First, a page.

- Mr Wilder & Me, by Jonathan Coe. Viking. $32.99.
Revisiting movie sets is becoming an inspiration for British authors.
After William Boyd's Trio and Rupert Everett's To the End of the World: Travels with Oscar Wilde, comes Jonathan Coe's Mr Wilder and Me.
Coe's last novel was the award-winning, anti-Brexit Middle England, (2018), but in Mr Wilder & Me, Coe eschews politics for a coming-of- (old) age scenario played out against Billy Wilder's making of his penultimate film, Fedora (1978).
In 1977, Wilder, the maker of such famous films as Some Like It Hot, Sunset Boulevard, Double Indemnity and The Apartment, had fallen out of favour with Hollywood, who preferred a new generation of filmmakers, "the kids with beards", Coppola, Scorsese and Spielberg.
Fedora ultimately relied on German financing.
Coe has said, "I think it is more interesting to approach an artist through one of their flawed films, because a masterpiece speaks for itself.
"Whereas you watch Fedora and you think: 'How did this film come to be? It is so peculiar, there must be a story there."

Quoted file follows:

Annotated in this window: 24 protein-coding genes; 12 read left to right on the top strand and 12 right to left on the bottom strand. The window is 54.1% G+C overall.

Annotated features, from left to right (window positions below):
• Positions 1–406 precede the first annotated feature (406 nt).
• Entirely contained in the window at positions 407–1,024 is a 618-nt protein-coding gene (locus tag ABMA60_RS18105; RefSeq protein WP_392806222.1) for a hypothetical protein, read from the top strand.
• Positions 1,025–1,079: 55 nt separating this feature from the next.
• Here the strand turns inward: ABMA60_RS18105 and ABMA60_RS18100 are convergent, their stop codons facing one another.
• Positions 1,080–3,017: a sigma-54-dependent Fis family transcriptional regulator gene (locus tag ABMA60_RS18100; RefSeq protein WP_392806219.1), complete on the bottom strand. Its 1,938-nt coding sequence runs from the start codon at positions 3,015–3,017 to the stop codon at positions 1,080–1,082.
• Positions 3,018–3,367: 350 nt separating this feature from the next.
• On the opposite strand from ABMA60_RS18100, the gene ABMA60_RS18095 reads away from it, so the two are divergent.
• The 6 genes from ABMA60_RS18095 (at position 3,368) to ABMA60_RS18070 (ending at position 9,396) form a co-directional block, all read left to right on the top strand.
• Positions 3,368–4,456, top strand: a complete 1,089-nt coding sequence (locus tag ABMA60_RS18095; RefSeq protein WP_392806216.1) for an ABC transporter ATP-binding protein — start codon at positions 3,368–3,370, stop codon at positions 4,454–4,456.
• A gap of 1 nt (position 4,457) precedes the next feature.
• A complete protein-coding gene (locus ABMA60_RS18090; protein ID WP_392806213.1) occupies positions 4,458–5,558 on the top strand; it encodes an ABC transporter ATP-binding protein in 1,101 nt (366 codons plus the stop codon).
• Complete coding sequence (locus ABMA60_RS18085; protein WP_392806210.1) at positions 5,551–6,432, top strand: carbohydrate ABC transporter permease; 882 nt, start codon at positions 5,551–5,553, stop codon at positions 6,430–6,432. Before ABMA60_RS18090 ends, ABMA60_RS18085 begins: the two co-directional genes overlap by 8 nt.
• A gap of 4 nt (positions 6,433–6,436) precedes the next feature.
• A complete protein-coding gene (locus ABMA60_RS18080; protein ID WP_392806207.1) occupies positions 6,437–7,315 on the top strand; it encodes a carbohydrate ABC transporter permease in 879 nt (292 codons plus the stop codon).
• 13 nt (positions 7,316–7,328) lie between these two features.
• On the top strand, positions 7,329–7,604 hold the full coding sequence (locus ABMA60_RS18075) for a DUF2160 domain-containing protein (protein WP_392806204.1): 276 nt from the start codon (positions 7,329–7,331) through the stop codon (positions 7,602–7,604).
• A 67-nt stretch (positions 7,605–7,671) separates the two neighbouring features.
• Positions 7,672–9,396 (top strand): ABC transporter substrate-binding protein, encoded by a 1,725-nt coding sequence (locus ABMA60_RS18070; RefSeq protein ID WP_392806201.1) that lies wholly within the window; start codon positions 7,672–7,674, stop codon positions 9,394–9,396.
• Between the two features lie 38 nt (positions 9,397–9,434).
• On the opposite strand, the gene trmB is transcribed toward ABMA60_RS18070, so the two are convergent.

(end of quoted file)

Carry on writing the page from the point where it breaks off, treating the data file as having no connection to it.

The "me" of the title, is the narrator, a Greek woman, Calista Frangopolou.
At the beginning of the novel, Calista is a 57-year-old film composer, living in London, her compositions no longer fashionable, as indeed were Wilder's films in 1977.
Calista's recollection of her interaction with Wilder, after being hired in 1977 as a 22-year-old interpreter for the film production, allows Coe to weave a Fedorian narrative of fact and fiction, using many of Wilder's own words.
Wilder said of Fedora, "With this picture I really cannot lose. If it's a huge success, it's my revenge on Hollywood.
"If it's a flop, it's my revenge for Auschwitz".
Wilder, a Jew, fled Berlin to escape Nazi persecution but never saw his mother again.
Coe includes an imagined 50-page Wilder screenplay in the middle of the novel, in part covering Wilder's unsuccessful search for his mother.
The screenplay underpins Coe's overall meditation in Mr Wilder on life and how, "you negotiate those moments of transition, whether they are in your creative life or your personal life".
Calista observes Wilder's compassion for the film's ageing characters, "struggling to find a role for themselves in a world which is interested only in youth and novelty".
Wilder tells Calista that people go to the movies to "give your life some little spark".
Coe's bittersweet novel provides considerable fictional spark, with empathetic characters and narrative wit, to lighten the generational angst.